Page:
By boutiqueuniquedesigns, Mar 23 2018 01:21PM
When working with fabrics like knit, the first thing to remember is that the fabric is knitted as in knit one, pearl one like a sweater instead of woven. A regular needle isn’t shaped correctly for the looping threads of a knit it can cause skipped stitches, wavy seams, and even holes in your fabric. So here are some tips for working with knits.
1. Use ballpoint pins to avoid damaging knit fabric while cutting and sewing.
2. Use a ballpoint needle its rounded instead of sharp and it is designed to push the thread around the knitting of the fabric, instead of piercing it and passes through the looped structure of the material without laddering it.
3. Use a stretch needle if the knit has a significant amount of Spandex or Lycra, the eye of the needle is designed to help when sewing elastic and avoid the skipped stitches commonly associated with sewing stretch fabrics.
4. Use the correct stitch a stretch stitch or a zig zag will allow the seam to stretch a little. I like to use 2 x 2 zigzag for joining seams.
5. Use stretchable thread for swimming costumes, dancewear or active wear anywhere you need significant stretch and recovery. Use it in the top thread as well as underneath in the spool.
6.Let the feed dogs pull the fabric through on the top and the bottom and support the weight of your project while you sew to avoid unnecessary stretching. You can add tissue paper on top of your fabric, under the presser foot or use a walking foot it helps feed the top layer through evenly with the bottom.
7. Stabilize your hem, either use a fusible knit interfacing/webbing to turn up and stabilize the hem before sewing. Or cut a long strip of your fabric the width of your hem and overlock it to the bottom edge then turn up the hem, this gives it more stability and is more effective than turning the hem over twice.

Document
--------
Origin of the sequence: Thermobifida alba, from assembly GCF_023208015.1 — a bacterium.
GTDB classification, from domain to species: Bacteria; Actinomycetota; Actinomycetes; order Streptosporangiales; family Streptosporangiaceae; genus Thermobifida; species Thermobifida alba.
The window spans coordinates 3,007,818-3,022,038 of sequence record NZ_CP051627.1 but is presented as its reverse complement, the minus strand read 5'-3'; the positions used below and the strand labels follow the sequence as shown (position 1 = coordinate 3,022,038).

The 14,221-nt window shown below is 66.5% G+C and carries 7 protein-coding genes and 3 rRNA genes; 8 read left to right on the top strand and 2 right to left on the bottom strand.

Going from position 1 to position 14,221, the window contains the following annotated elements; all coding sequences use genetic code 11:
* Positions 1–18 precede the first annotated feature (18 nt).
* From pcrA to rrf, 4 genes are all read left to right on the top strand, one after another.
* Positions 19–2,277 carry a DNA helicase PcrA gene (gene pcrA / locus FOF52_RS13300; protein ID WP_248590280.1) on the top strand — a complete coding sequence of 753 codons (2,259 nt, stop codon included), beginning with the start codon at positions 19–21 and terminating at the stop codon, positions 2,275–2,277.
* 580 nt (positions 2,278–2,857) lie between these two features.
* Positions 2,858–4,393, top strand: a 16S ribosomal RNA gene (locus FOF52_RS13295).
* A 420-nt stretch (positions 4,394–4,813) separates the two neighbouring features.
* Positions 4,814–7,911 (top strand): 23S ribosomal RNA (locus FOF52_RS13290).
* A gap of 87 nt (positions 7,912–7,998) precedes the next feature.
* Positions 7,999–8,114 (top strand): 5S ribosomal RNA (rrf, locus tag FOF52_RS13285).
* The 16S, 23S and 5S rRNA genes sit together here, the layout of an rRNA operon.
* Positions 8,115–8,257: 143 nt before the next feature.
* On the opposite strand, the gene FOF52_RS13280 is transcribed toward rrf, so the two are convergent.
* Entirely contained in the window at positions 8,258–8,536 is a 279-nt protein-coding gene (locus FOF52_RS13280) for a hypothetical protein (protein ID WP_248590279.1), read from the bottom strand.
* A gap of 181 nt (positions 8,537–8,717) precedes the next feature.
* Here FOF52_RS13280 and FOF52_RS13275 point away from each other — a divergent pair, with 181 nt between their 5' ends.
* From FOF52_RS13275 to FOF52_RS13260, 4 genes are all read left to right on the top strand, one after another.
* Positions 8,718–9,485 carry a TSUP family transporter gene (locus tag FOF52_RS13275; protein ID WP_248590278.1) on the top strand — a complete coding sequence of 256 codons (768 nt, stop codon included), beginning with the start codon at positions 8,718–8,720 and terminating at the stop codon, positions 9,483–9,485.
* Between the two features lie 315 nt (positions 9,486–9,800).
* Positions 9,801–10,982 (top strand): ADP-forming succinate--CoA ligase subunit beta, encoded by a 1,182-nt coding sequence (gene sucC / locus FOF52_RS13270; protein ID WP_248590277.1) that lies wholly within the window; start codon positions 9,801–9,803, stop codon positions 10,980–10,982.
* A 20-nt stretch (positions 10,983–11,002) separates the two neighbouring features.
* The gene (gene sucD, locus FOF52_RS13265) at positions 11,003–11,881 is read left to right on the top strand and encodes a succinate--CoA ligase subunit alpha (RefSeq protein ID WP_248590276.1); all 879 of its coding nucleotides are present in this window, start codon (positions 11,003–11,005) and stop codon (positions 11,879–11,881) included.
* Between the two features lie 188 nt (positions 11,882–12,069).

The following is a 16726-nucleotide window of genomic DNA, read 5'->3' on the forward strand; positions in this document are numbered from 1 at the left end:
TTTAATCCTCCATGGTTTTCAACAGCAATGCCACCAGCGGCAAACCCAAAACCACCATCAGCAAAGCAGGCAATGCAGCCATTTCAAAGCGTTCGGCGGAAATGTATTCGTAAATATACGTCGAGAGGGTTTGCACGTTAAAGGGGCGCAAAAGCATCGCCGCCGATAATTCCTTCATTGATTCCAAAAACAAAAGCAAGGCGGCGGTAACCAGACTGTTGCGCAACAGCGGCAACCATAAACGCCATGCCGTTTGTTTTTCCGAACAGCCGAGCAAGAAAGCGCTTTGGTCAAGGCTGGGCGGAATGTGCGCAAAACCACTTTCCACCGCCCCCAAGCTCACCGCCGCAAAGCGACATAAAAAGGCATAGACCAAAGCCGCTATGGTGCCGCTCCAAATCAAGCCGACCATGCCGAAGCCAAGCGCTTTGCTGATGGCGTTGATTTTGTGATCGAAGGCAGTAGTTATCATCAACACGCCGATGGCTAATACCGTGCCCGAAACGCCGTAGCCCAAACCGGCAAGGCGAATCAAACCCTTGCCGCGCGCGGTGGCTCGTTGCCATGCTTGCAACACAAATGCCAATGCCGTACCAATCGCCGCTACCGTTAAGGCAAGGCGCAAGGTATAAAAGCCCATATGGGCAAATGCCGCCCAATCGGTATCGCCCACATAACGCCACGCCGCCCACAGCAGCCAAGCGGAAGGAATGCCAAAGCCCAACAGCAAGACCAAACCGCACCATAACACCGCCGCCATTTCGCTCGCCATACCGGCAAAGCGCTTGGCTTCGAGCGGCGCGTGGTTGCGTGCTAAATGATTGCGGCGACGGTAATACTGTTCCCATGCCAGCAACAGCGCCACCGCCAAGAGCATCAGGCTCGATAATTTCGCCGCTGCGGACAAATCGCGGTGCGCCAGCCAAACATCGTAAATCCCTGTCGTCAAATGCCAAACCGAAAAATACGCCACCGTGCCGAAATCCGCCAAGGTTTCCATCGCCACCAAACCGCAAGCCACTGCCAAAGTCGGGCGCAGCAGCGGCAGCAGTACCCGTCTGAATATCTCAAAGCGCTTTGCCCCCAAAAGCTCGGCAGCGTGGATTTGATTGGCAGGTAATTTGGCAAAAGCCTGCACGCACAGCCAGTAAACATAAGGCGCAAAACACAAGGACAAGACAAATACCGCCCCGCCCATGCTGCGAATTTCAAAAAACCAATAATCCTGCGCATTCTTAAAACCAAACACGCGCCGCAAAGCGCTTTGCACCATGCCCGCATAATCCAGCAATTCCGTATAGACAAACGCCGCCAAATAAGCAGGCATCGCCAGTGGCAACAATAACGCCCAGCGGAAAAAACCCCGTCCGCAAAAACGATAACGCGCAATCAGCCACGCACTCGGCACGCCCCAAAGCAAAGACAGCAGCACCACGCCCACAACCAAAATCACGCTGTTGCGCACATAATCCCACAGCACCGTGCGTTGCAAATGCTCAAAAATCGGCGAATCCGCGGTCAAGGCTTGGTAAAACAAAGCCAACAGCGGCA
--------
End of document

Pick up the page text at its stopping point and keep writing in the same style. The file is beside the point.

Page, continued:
8. Use a twin needle for top stitching to mimic the finish of a Coverstitch with your traditional machine. You can buy a twin ballpoint needle. When using a twin needle, I pop the second spool of thread into a coffee mug behind my machine and thread as usual
9. Add clear elastic in a shoulder seam, waistline or under bust seam to stabilize it, you will have seen this on bought garments.
10. Loosening the tension can help if your seam is looking wavy but I would call this a last resort and make a note of what your ideal tension is normally before you start adjusting it. Practice on scraps folded in half to give two layers like a seam.
11. If some stretch occurs during the sewing process, hover your iron approximately 1" above the stretched seam and apply steam. The heat and moisture of the steam will help to shrink the seam back to its intended size and shape.
12. Invest in a four thread overlocker/serger to construct your garment and a coverstitch machine to finish your garment off.
If you've found some of these useful please check out our top tips for a professional finish post.